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Plea Deal For Former Enron Exec

Enron's former chief accounting officer, Richard Causey, has struck a plea bargain with federal prosecutors and will avoid going to trial with two top executives in January, The Associated Press has learned.

Causey was expected to plead guilty Wednesday to one or more of the 34 criminal charges pending against him, a person familiar with the talks told The AP Tuesday on condition of anonymity because of the private nature of the negotiations.

Causey, 45, agreed to testify against his former bosses, Enron Corp. founder Kenneth Lay and former CEO Jeffrey Skilling, in exchange for a much lesser prison sentence than he would receive if convicted on all counts.

Causey is charged with fraud, conspiracy, insider trading, lying to auditors and money laundering for allegedly knowing about or being in on a series of schemes to fool investors into believing Enron was healthy when complicated financing structures propped up a facade of success.

"This is devastating news for Lay and Skilling and it greatly increases the chances that they will be convicted," reports CBS News legal analyst Andrew Cohen. "This deal will give prosecutors yet another former Enron insider who presumably can and will point the finger at Ken Lay and Jeffrey Skilling and declare that they knew or should have known about the awful financial dealings going on inside that company."

U.S. District Judge Sim Lake has scheduled a change-of-plea hearing for Wednesday afternoon. Causey pleaded not guilty to the charges against him when he was originally indicted in January 2004.

Causey's plea and agreement to cooperate with prosecutors is a departure from the unified defense he, Skilling and Lay have shown for nearly two years.

Daniel Petrocelli, Skilling's lead lawyer, said earlier Tuesday that he intended to ask Lake to postpone the Jan. 17 trial for up to two months if Causey were to strike a plea deal. The additional time would allow his team and that representing Lay to prepare for yet another key prosecution witness.


Lay's lead lawyer, Michael Ramsey, didn't immediately respond to a request for comment, nor did one of Causey's lawyers, Reid Weingarten.

Causey could be more damaging to Lay and Skilling than former Enron finance chief Andrew Fastow, who joined the government's cadre of cooperating witnesses when he pleaded guilty to two counts of conspiracy in January 2004. Unlike his former peer, Causey didn't skim millions of dollars for himself from shady deals and therefore would bring less baggage to the witness stand.

"While they were preparing to deal with Fastow, Causey is another matter," said Robert Mintz, a former federal prosecutor. "Fastow has been so demonized by the books and media accounts of the Enron collapse that he is an enticing target for the defense teams."

Barring any last-minute changes, Causey would become the 16th ex-Enron executive to plead guilty and agree to cooperate with the government.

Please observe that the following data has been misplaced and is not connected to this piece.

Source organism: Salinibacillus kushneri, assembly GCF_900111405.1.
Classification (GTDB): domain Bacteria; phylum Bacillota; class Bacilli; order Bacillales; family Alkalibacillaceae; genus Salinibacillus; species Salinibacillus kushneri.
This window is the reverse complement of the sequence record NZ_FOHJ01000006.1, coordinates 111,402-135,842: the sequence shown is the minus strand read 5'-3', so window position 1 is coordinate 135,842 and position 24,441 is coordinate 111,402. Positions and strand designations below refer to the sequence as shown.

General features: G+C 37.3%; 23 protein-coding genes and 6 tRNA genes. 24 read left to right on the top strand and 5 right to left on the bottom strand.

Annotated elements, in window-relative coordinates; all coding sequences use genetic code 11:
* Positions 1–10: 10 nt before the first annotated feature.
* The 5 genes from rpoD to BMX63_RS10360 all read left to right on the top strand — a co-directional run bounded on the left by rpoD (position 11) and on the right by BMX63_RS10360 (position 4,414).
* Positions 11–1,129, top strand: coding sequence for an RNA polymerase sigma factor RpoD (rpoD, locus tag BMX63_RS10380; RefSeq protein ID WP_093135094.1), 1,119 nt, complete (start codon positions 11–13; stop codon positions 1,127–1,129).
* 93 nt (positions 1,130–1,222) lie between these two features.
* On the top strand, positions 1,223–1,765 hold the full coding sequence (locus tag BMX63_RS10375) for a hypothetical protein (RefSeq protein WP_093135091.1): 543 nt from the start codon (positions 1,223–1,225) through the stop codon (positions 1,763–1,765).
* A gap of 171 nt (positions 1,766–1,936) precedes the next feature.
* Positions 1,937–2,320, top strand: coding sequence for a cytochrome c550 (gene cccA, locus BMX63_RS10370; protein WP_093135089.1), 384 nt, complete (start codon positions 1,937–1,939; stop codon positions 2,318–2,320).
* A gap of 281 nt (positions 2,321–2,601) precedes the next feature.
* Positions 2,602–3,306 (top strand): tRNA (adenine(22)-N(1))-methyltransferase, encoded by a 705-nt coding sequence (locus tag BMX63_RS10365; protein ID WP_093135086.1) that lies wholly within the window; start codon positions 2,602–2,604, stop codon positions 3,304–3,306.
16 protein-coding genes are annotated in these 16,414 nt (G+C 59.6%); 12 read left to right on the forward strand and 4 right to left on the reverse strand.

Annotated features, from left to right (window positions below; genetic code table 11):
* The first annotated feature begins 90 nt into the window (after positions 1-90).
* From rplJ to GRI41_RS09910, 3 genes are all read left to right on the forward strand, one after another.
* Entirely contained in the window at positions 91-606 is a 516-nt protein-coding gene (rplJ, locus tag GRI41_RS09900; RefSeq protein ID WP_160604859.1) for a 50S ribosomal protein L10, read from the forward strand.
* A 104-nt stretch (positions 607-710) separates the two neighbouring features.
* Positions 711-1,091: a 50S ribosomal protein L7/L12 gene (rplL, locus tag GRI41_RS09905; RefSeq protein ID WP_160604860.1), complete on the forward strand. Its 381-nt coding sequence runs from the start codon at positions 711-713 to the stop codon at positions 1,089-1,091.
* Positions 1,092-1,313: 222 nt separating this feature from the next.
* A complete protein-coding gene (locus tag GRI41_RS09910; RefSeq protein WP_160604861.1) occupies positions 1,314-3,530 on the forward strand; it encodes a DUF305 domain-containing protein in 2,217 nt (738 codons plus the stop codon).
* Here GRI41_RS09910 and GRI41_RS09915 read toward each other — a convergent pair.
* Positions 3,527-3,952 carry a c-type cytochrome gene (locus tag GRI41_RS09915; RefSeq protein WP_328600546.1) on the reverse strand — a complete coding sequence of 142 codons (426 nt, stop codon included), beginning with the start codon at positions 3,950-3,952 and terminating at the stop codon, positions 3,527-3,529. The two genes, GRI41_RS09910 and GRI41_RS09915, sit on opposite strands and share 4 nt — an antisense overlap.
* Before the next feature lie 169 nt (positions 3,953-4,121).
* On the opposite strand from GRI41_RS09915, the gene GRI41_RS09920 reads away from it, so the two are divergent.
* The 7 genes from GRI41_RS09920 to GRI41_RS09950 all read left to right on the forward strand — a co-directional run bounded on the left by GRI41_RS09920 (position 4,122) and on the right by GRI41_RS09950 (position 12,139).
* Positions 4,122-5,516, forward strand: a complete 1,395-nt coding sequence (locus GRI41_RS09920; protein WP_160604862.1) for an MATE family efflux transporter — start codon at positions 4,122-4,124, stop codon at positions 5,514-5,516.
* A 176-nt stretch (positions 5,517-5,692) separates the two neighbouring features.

Enron, once the seventh-largest company in the country, crumbled into bankruptcy in December 2001 upon revelations of hidden debt and inflated profits that sent investors running and obliterated Wall Street confidence. Thousands of workers lost their jobs and investors lost billions in a the first of a string of corporate scandals that prompted stiffened white collar penalties and more rigorous regulatory scrutiny.

Without Causey at the defense table, the trial, originally estimated to last four to six months, will likely be shorter because the government won't have to present evidence against him.

Causey was indicted about a week after Fastow cut a deal with prosecutors and agreed to help the government pursue former top Enron executives.

Skilling was added to the indictment in February 2004, followed by Lay in July that year.

The 35 counts of fraud, conspiracy, lying to auditors and insider trading pending against Skilling largely overlap with those against Causey, where he, too, is accused of painting a falsely rosy public picture of Enron until his abrupt resignation in August 2001. The seven counts of fraud and conspiracy against Lay alleged he perpetuated the ruse after Skilling quit.

Skilling and Lay maintain that they neither committed nor knew of any crimes at Enron, and both have pleaded not guilty.

Causey was one of many Enron accountants who once worked for the energy company's former auditing firm, Arthur Andersen LLP. He joined Enron in 1991 and was named chief accounting officer in 1999.

Causey was fired in February 2002 when an internal probe concluded he failed to adequately look out for Enron's interests when the energy company did deals with partnerships run by Fastow, through which the former finance chief skimmed more than $45 million for himself, his family and friends.

Prosecutors allege that Causey forged a "global galactic" written agreement with Fastow that promised profits to Fastow's partnerships from deals with Enron.

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